The top 300 employers in Canada have recently been listed by Forbes. Ubisoft, which was not only the leading developer for the Game Creed games in Assassin, was formed by a survey of 8 000 anonymous Canadians who shared their opinions. The list was formed after the event. Everyone was asked to determine the probability of recommending their employer for jobs. The probability of the recommendation must be measured on a scale between zero and 10. The survey also requested them from other than the one for which they work.
Canadians have been enjoying a strong job market of late, with the unemployment rate hovering at 5.6%, after reaching an all-time low of 5.4% earlier last year. While good news for employees, this environment has tested employers, challenging them to do more to attract and retain top talent. As always, some firms are outpacing the competition. Forbes partnered with market research company Statistic to identify the companies liked best by employees in our annual ranking of Canada’s best employers. The list was compiled by surveying 8,000 Canadians working for businesses with at least 500 employees. Some of the ranked companies have faced allegations of sexual harassment, but it is important to note that their appearance on this list is a reflection of the opinions of those employees who responded to St atistics survey.
The upper echelon of this year’s list is dominated by well-known corporate names, many of them titans of industry such as Google, No. 1 for the third year in a row, and Cisco, up 13 spots to No. 3. But right alongside them is less of a household name, Hydro-Québec. While the Montreal-based government-owned utilities company may not be familiar outside the Great White North, the largest producer of clean energy in North America is certainly known to Canadians, 20,000 of whom call Hydro-Québec their employer. “People are proud to work for our company because of its mission,says Nathalie Dubois, vice president of human resources at Hydro-Québec. “We contribute to the economy and the environment with green energy—it’s something that really glues the team together.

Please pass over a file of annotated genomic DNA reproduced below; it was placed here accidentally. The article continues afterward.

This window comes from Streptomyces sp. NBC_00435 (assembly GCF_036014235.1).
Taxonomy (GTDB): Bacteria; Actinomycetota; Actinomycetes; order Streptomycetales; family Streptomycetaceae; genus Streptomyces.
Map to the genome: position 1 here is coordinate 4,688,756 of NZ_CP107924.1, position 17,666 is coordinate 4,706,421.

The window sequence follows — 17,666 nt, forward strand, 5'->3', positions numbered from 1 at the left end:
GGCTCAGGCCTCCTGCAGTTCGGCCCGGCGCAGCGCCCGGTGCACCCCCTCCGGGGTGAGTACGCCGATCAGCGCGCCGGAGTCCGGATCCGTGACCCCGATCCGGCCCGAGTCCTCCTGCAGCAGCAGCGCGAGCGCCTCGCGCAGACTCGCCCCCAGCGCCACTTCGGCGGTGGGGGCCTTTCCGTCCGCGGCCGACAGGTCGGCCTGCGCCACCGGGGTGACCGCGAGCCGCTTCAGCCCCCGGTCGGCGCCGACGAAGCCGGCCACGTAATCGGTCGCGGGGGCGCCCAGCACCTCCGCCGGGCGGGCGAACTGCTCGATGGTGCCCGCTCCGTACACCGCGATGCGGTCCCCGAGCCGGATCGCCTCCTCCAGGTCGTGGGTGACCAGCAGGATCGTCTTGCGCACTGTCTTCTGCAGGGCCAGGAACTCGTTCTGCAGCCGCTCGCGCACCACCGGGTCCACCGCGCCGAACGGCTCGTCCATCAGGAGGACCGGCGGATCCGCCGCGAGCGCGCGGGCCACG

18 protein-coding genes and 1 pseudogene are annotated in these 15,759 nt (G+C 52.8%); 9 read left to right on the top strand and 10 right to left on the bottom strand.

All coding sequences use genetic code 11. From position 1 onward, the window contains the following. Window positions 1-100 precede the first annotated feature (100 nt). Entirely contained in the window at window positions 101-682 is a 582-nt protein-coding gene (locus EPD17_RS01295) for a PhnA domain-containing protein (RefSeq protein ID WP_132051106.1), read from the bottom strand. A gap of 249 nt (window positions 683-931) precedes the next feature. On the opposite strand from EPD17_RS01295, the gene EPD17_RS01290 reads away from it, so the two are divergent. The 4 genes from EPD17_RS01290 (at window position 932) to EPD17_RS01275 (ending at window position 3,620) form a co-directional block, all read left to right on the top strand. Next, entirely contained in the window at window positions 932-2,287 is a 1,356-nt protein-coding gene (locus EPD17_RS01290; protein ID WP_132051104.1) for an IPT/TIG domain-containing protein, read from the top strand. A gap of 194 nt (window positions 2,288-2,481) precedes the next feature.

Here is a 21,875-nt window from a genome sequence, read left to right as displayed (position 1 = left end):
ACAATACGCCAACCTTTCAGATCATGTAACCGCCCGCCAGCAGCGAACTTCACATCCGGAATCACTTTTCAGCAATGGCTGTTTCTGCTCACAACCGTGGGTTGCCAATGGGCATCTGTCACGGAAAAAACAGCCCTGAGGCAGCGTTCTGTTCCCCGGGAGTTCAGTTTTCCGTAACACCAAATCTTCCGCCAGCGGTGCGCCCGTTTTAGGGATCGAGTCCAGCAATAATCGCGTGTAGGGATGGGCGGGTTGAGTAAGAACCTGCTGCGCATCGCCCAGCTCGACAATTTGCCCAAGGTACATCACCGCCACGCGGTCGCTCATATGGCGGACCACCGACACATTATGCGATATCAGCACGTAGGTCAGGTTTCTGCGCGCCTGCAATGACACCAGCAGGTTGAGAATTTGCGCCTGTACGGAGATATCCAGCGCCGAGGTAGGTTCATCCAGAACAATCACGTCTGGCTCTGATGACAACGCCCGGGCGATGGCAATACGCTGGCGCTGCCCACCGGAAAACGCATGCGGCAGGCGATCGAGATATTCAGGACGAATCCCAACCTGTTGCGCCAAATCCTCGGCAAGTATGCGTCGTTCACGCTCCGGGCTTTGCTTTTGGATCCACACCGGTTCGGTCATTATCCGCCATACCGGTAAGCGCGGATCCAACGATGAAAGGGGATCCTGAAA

At a time when job seekers are interested in joining organizations known for corporate citizenship, the fact that the Hydro-Québec’s business for the last 75 years has been renewable energy has helped attract top talent. But in today’s competitive labor landscape, no employer can afford to rest on its laurels. Over the course of the past year, Hydro-Québec has invested in improving its candidate experience so that all applicants, whether or not they receive an offer, feel as though the hiring process was productive. “We always make feedback part of the process, and if they still want to be in our pool of candidates, we call them when there’s another position,” says Dominic Roy, human resources services director at Hydro-Québec. When employment opportunities arise, recruiters are required to look to the pool for qualified candidates before going out to market. “It’s good for the candidates, it’s good for us—it’s a win-win.”